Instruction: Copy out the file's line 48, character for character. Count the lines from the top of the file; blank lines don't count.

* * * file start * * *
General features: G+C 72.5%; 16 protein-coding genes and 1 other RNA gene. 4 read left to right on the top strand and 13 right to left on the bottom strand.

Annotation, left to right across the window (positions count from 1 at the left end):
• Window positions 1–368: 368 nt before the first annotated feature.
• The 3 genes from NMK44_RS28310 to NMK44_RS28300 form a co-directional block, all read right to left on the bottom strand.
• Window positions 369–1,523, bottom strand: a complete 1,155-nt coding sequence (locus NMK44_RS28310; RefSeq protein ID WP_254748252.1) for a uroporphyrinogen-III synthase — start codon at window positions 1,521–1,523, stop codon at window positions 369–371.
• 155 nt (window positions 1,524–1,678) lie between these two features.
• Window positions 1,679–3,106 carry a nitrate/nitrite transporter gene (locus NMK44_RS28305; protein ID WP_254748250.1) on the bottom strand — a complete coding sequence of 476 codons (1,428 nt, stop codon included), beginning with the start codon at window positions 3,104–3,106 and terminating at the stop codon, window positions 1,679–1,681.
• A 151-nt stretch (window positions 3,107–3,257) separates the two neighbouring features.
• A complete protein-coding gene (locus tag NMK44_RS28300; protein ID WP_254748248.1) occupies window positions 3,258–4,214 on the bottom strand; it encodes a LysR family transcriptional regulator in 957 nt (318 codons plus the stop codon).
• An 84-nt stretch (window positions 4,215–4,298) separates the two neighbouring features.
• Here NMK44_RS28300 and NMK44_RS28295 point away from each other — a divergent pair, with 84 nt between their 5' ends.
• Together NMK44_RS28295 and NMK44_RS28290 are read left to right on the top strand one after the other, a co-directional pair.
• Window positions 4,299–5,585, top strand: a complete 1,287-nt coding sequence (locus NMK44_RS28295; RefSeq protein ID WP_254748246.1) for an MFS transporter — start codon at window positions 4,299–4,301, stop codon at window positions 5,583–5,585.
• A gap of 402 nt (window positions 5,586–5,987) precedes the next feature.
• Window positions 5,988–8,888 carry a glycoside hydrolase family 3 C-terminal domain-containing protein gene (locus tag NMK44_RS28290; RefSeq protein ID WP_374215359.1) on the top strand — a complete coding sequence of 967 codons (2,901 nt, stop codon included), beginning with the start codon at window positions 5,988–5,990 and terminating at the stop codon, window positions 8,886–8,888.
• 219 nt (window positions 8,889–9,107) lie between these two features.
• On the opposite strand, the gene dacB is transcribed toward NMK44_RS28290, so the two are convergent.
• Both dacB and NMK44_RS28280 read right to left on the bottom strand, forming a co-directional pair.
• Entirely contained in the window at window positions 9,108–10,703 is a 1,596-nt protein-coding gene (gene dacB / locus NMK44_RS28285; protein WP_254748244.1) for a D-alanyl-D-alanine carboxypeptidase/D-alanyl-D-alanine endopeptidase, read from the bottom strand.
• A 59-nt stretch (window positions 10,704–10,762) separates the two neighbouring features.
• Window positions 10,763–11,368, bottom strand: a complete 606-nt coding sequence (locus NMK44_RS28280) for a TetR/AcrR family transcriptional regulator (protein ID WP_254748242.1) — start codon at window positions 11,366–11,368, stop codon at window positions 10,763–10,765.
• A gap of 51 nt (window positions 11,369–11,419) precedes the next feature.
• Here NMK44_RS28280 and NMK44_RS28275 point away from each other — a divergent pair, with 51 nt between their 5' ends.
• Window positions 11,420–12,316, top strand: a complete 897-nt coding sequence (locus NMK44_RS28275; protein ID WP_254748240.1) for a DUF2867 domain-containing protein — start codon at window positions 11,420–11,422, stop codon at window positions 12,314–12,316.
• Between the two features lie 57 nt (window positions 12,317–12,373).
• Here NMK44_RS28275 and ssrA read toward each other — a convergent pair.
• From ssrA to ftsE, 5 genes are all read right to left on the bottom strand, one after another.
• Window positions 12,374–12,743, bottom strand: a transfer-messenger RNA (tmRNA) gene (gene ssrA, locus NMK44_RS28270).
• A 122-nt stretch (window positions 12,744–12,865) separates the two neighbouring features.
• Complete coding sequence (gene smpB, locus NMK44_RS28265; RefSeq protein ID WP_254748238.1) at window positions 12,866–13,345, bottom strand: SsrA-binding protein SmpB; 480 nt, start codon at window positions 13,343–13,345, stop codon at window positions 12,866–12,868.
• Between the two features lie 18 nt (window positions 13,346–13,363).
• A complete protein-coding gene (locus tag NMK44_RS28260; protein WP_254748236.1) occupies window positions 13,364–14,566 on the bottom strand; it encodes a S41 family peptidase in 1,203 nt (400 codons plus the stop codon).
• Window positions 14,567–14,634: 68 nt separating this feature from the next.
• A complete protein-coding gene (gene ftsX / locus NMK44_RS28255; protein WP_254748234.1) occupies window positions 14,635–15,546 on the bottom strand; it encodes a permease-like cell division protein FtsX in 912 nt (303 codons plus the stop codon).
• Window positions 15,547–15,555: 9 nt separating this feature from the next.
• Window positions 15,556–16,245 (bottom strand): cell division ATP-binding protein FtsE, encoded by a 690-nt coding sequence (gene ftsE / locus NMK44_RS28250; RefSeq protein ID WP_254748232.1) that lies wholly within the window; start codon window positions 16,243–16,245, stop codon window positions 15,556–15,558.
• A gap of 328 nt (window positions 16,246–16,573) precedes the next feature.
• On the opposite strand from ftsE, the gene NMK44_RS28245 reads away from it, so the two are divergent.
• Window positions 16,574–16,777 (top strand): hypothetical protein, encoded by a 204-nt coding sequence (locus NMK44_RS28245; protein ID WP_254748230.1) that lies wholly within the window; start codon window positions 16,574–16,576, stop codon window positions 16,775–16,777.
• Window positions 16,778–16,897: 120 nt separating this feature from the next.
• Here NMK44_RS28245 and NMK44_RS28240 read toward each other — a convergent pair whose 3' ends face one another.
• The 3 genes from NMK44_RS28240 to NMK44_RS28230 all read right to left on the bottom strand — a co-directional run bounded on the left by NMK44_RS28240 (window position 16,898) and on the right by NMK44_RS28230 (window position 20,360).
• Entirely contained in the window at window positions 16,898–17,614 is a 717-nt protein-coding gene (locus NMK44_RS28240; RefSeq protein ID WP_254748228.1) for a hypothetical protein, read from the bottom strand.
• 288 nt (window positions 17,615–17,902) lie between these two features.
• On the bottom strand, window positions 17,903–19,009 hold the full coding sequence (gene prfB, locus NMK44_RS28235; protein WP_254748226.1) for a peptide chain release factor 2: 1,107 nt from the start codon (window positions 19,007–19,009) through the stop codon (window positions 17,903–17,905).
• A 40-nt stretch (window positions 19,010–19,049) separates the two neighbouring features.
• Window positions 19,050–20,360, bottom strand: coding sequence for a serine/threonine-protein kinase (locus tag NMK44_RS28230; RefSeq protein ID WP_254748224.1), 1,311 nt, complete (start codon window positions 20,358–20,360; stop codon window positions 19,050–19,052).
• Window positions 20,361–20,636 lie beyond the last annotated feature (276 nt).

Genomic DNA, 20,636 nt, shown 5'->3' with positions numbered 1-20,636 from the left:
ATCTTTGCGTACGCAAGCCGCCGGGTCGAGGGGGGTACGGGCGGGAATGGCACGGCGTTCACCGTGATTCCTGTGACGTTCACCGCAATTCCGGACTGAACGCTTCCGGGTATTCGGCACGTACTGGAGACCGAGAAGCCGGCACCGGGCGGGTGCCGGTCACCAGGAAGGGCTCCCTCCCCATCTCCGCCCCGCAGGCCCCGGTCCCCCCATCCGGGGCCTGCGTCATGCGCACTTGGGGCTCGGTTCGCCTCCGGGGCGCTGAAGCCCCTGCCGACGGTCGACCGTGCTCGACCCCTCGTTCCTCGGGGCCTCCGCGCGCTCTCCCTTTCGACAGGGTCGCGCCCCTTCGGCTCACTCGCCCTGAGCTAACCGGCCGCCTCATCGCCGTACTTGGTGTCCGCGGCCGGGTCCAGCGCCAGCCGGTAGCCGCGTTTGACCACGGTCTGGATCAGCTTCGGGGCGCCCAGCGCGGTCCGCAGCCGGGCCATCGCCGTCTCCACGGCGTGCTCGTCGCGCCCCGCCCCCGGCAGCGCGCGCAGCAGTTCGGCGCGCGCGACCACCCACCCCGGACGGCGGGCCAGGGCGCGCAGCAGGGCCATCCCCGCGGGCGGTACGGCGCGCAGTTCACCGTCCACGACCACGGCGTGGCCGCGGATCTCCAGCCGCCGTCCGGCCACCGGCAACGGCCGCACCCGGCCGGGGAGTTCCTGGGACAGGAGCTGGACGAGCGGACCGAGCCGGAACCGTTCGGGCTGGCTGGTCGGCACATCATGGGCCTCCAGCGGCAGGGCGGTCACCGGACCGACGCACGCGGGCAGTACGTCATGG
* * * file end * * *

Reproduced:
• Window positions 20,361–20,636 lie beyond the last annotated feature (276 nt).